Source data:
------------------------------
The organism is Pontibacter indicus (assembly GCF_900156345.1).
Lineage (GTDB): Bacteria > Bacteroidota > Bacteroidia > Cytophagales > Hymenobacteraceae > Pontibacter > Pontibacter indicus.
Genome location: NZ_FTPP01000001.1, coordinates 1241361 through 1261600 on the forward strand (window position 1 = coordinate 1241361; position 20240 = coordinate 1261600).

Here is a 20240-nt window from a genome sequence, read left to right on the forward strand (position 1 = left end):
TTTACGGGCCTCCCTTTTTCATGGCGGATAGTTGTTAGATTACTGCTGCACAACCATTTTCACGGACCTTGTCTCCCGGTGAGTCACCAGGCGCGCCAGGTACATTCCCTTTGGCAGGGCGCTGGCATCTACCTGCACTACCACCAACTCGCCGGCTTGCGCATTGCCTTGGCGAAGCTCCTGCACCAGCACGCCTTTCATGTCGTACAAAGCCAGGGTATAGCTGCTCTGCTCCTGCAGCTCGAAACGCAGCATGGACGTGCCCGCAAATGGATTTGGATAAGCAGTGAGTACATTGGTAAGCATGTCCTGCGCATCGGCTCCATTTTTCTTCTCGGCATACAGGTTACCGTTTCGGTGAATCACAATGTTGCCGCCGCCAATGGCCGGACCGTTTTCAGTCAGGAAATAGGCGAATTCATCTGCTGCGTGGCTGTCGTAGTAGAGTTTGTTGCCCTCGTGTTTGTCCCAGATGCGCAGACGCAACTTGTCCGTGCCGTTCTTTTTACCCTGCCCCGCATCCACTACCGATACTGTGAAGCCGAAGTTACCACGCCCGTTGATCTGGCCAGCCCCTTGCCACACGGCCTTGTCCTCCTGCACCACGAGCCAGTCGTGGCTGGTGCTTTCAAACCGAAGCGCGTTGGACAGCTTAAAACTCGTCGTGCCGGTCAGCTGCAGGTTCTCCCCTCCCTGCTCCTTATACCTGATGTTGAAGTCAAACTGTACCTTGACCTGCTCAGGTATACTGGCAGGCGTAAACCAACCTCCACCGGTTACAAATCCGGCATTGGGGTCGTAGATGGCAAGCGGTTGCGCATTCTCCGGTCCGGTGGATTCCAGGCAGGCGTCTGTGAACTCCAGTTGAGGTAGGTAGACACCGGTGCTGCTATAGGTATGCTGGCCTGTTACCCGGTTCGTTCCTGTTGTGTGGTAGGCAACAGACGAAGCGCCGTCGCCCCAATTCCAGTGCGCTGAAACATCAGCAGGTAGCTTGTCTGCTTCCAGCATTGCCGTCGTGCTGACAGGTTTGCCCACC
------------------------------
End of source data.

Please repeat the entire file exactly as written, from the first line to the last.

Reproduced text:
The organism is Pontibacter indicus (assembly GCF_900156345.1).
Lineage (GTDB): Bacteria > Bacteroidota > Bacteroidia > Cytophagales > Hymenobacteraceae > Pontibacter > Pontibacter indicus.
Genome location: NZ_FTPP01000001.1, coordinates 1241361 through 1261600 on the forward strand (window position 1 = coordinate 1241361; position 20240 = coordinate 1261600).

Here is a 20240-nt window from a genome sequence, read left to right on the forward strand (position 1 = left end):
TTTACGGGCCTCCCTTTTTCATGGCGGATAGTTGTTAGATTACTGCTGCACAACCATTTTCACGGACCTTGTCTCCCGGTGAGTCACCAGGCGCGCCAGGTACATTCCCTTTGGCAGGGCGCTGGCATCTACCTGCACTACCACCAACTCGCCGGCTTGCGCATTGCCTTGGCGAAGCTCCTGCACCAGCACGCCTTTCATGTCGTACAAAGCCAGGGTATAGCTGCTCTGCTCCTGCAGCTCGAAACGCAGCATGGACGTGCCCGCAAATGGATTTGGATAAGCAGTGAGTACATTGGTAAGCATGTCCTGCGCATCGGCTCCATTTTTCTTCTCGGCATACAGGTTACCGTTTCGGTGAATCACAATGTTGCCGCCGCCAATGGCCGGACCGTTTTCAGTCAGGAAATAGGCGAATTCATCTGCTGCGTGGCTGTCGTAGTAGAGTTTGTTGCCCTCGTGTTTGTCCCAGATGCGCAGACGCAACTTGTCCGTGCCGTTCTTTTTACCCTGCCCCGCATCCACTACCGATACTGTGAAGCCGAAGTTACCACGCCCGTTGATCTGGCCAGCCCCTTGCCACACGGCCTTGTCCTCCTGCACCACGAGCCAGTCGTGGCTGGTGCTTTCAAACCGAAGCGCGTTGGACAGCTTAAAACTCGTCGTGCCGGTCAGCTGCAGGTTCTCCCCTCCCTGCTCCTTATACCTGATGTTGAAGTCAAACTGTACCTTGACCTGCTCAGGTATACTGGCAGGCGTAAACCAACCTCCACCGGTTACAAATCCGGCATTGGGGTCGTAGATGGCAAGCGGTTGCGCATTCTCCGGTCCGGTGGATTCCAGGCAGGCGTCTGTGAACTCCAGTTGAGGTAGGTAGACACCGGTGCTGCTATAGGTATGCTGGCCTGTTACCCGGTTCGTTCCTGTTGTGTGGTAGGCAACAGACGAAGCGCCGTCGCCCCAATTCCAGTGCGCTGAAACATCAGCAGGTAGCTTGTCTGCTTCCAGCATTGCCGTCGTGCTGACAGGTTTGCCCACC